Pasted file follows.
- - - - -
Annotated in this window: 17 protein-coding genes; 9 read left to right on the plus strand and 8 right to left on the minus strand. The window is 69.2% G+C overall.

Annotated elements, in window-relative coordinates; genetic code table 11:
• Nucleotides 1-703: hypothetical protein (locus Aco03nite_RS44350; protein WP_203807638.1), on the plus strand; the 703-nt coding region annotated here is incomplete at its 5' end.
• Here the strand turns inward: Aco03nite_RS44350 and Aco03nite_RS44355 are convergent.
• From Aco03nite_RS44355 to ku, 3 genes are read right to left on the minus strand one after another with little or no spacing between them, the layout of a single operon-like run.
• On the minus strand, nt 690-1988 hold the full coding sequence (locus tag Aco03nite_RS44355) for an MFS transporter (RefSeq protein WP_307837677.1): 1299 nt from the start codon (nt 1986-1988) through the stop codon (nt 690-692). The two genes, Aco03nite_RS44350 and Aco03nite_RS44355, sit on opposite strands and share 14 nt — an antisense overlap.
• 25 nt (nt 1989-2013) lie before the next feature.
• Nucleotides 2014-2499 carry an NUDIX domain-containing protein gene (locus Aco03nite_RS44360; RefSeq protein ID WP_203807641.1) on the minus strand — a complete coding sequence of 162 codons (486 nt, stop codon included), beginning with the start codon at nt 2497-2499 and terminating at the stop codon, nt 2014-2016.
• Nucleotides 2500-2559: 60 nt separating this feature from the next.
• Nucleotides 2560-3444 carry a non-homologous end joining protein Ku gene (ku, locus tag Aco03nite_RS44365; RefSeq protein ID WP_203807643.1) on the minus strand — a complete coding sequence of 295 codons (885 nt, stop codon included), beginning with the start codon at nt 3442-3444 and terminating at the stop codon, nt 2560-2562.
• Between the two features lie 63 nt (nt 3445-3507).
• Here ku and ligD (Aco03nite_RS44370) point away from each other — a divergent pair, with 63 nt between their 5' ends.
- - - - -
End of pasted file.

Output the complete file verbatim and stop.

Annotated in this window: 17 protein-coding genes; 9 read left to right on the plus strand and 8 right to left on the minus strand. The window is 69.2% G+C overall.

Annotated elements, in window-relative coordinates; genetic code table 11:
• Nucleotides 1-703: hypothetical protein (locus Aco03nite_RS44350; protein WP_203807638.1), on the plus strand; the 703-nt coding region annotated here is incomplete at its 5' end.
• Here the strand turns inward: Aco03nite_RS44350 and Aco03nite_RS44355 are convergent.
• From Aco03nite_RS44355 to ku, 3 genes are read right to left on the minus strand one after another with little or no spacing between them, the layout of a single operon-like run.
• On the minus strand, nt 690-1988 hold the full coding sequence (locus tag Aco03nite_RS44355) for an MFS transporter (RefSeq protein WP_307837677.1): 1299 nt from the start codon (nt 1986-1988) through the stop codon (nt 690-692). The two genes, Aco03nite_RS44350 and Aco03nite_RS44355, sit on opposite strands and share 14 nt — an antisense overlap.
• 25 nt (nt 1989-2013) lie before the next feature.
• Nucleotides 2014-2499 carry an NUDIX domain-containing protein gene (locus Aco03nite_RS44360; RefSeq protein ID WP_203807641.1) on the minus strand — a complete coding sequence of 162 codons (486 nt, stop codon included), beginning with the start codon at nt 2497-2499 and terminating at the stop codon, nt 2014-2016.
• Nucleotides 2500-2559: 60 nt separating this feature from the next.
• Nucleotides 2560-3444 carry a non-homologous end joining protein Ku gene (ku, locus tag Aco03nite_RS44365; RefSeq protein ID WP_203807643.1) on the minus strand — a complete coding sequence of 295 codons (885 nt, stop codon included), beginning with the start codon at nt 3442-3444 and terminating at the stop codon, nt 2560-2562.
• Between the two features lie 63 nt (nt 3445-3507).
• Here ku and ligD (Aco03nite_RS44370) point away from each other — a divergent pair, with 63 nt between their 5' ends.